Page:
Using YAML Files to Store Configurations for Your C++ ML Projects

Anyone who’s been in ML for a while has had the pleasure of setting up a model only to realize that model parameters need to be passed as flags, but oh wait, there are a million parameters that need setting.  Soon after, you typically realize that you could just put all those parameters in a configuration file like a YAML and then you won’t have to worry about adding all those flags anymore.

If you have worked in Python, you have most likely already used PyYAML before, or if you are lucky maybe you have even worked with Hydra.  Of course, it’s never that easy in C++, but I’ll introduce how to do it as simply as possible so you can get to work quickly.


  • You must know YAML. This guide by Ansible is pretty solid.  
  • You must have a docker Ubuntu environment with a CMakeLists.txt set up.  If you don’t, then here’s mine.

To start off with, here is a super simple YAML file that we will be loading into our basic C++ script.  It only contains two configurations, “batch_size” and “data_path”. I have saved it locally as “config.yaml”.

batch_size: 16
data_path: "data/train"

Installing Yaml-Cpp

To load this, we will need a yaml loader library.  For our purposes we are using this project by jbeder.  The easiest way to install it is with the linux package manager, so that is what we are going to do.  All you need to do is add this line to your Dockerfile:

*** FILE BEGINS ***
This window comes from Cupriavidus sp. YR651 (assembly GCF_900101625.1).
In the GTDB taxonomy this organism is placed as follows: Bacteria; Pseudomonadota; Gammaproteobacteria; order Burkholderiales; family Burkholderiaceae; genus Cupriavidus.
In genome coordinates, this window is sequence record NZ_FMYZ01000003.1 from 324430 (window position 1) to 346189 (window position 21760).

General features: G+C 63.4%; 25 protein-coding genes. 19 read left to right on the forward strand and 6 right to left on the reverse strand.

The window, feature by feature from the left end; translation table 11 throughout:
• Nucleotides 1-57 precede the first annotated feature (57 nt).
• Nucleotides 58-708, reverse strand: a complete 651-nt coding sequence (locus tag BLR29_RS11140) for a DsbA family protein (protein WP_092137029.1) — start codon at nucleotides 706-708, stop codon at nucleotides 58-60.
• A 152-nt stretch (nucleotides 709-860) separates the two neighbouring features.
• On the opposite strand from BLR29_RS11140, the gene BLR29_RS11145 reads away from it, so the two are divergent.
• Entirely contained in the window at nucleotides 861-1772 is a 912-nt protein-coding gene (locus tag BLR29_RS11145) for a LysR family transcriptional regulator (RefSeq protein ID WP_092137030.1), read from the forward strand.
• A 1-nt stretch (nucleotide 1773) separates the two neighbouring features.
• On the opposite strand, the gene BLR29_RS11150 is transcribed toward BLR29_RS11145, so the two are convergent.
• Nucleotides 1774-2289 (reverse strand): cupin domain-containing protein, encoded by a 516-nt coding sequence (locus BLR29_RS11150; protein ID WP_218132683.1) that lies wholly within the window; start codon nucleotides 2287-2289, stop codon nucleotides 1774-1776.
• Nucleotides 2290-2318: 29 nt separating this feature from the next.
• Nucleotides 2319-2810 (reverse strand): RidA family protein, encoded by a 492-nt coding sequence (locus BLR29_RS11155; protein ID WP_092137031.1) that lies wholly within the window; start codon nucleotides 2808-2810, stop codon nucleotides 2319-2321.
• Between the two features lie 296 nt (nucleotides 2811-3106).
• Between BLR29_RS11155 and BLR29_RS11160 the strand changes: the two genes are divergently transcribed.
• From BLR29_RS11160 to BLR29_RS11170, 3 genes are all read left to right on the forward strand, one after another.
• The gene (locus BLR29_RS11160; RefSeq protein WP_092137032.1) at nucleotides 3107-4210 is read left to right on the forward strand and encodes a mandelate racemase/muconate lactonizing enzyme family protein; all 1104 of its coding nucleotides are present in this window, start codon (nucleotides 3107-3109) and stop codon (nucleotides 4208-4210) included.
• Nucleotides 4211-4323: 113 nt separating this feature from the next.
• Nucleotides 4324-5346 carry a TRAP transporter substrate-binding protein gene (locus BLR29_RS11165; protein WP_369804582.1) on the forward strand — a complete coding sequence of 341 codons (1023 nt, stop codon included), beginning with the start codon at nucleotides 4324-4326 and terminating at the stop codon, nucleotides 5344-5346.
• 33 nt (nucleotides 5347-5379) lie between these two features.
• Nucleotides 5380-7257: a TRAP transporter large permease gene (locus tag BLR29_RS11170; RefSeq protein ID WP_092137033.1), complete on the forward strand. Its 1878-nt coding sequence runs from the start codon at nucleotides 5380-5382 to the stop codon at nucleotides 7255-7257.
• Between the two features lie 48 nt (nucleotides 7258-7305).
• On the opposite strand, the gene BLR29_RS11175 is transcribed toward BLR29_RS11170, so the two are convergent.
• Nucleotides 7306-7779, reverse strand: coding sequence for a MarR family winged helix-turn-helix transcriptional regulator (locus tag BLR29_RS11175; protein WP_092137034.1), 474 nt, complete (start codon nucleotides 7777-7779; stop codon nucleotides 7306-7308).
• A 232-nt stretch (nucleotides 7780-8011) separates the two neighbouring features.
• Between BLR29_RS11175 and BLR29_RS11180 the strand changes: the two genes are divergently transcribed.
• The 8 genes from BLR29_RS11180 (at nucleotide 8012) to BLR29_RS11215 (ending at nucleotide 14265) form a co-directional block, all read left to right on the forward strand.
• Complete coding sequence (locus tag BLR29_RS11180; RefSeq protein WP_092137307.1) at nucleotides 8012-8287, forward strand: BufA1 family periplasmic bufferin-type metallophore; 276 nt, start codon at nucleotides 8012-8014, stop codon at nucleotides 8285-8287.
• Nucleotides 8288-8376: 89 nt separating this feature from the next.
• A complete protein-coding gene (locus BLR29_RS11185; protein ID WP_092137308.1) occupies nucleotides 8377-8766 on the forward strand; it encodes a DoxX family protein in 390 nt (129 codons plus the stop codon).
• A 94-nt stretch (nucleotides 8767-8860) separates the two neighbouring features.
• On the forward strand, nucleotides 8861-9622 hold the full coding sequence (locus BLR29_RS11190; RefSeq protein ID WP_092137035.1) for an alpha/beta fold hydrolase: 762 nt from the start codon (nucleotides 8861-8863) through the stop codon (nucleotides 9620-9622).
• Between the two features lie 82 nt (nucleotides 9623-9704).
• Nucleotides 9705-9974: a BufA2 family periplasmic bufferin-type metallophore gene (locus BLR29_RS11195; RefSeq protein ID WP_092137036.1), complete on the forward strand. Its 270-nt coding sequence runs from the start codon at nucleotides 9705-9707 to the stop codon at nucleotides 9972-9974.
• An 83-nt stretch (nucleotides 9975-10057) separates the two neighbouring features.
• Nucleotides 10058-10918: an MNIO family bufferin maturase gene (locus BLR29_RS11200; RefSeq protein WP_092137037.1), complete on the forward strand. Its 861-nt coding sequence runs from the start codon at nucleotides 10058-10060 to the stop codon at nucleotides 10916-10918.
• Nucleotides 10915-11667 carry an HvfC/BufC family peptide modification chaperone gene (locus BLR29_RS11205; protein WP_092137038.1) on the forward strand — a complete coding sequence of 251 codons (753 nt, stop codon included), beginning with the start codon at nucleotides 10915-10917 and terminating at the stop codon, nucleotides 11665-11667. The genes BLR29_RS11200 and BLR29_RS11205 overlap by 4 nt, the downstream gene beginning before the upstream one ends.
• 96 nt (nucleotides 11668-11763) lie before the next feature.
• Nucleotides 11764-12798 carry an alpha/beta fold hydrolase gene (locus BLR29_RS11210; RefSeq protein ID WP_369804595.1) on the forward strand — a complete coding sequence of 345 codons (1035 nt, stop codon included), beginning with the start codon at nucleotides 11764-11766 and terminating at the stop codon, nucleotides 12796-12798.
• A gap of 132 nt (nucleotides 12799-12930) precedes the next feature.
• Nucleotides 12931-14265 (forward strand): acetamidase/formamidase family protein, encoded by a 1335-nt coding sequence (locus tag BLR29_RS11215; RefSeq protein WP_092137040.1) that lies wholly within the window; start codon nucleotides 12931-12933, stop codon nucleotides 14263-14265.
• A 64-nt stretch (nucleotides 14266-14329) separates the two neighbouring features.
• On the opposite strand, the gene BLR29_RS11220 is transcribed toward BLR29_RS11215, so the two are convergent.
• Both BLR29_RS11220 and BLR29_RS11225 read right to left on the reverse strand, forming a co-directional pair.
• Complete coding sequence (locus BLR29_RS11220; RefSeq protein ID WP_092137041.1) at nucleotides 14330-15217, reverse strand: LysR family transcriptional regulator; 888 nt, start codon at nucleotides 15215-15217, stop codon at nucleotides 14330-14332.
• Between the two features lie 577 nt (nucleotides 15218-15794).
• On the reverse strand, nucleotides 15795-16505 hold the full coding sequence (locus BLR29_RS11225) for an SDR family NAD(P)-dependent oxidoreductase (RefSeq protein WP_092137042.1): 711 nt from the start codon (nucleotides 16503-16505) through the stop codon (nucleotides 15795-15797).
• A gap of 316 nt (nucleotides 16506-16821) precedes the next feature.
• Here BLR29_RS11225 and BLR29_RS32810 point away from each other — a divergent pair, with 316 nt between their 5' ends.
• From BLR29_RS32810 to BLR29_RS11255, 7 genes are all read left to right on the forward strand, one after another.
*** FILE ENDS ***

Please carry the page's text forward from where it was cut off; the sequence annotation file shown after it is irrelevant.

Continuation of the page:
RUN apt-get install libyaml-cpp-dev

If you are following along after setting up the Dockerfile from my previous post on setting up an environment, you could even just add libyaml-cpp-dev to the end of the RUN apt-get install statement you already have.

Adding Yaml-Cpp to Your Project

After rebuilding your docker environment, you can now edit your CMakeLists.txt file.  In this file, you need to tell your project where the directories and libraries for yaml-cpp are.  You can do that by adding these lines to it.

find_package(yaml-cpp REQUIRED)


target_link_libraries(demo ${YAML_CPP_LIBRARIES})

Keep in mind, my executable is named “demo” so make sure to change it to whatever your executable is named.

Using Yaml-Cpp

Finally, now that Yaml-cpp is part of our project, we can actually use it in a program.  First start by including it at the top of the .cpp file you want to use it in.

#include <yaml-cpp/yaml.h>

Then, you can load your YAML file in your program like so:

YAML::Node config = YAML::LoadFile("config.yaml");

Once loaded, access your configurations like an UnorderedMap, using the bracket and parenthesis format.  Make sure to add the “.as<>()” function at the end to tell it what type to convert the values to.

int batch_size = config["batch_size"].as<int>();

std::filesystem::path datapath = std::filesystem::current_path() / config["data_path"].as<std::string>();

std::cout << batch_size << std::endl;

std::cout << datapath << std::endl;

When I run this code, it prints the following:

For additional information on the syntax for using this library, jbeder has a nice tutorial on the github repo for this project.


With that, you should now be able to create your own YAML files, add your own configurations and load it into your projects.  This is an important part of any ML project, and having it in place can save you a lot of time fighting with flags to pass to your program.

If you get stuck or have any problems setting things up, feel free to drop a comment and I’ll help as best I can!






Leave a Reply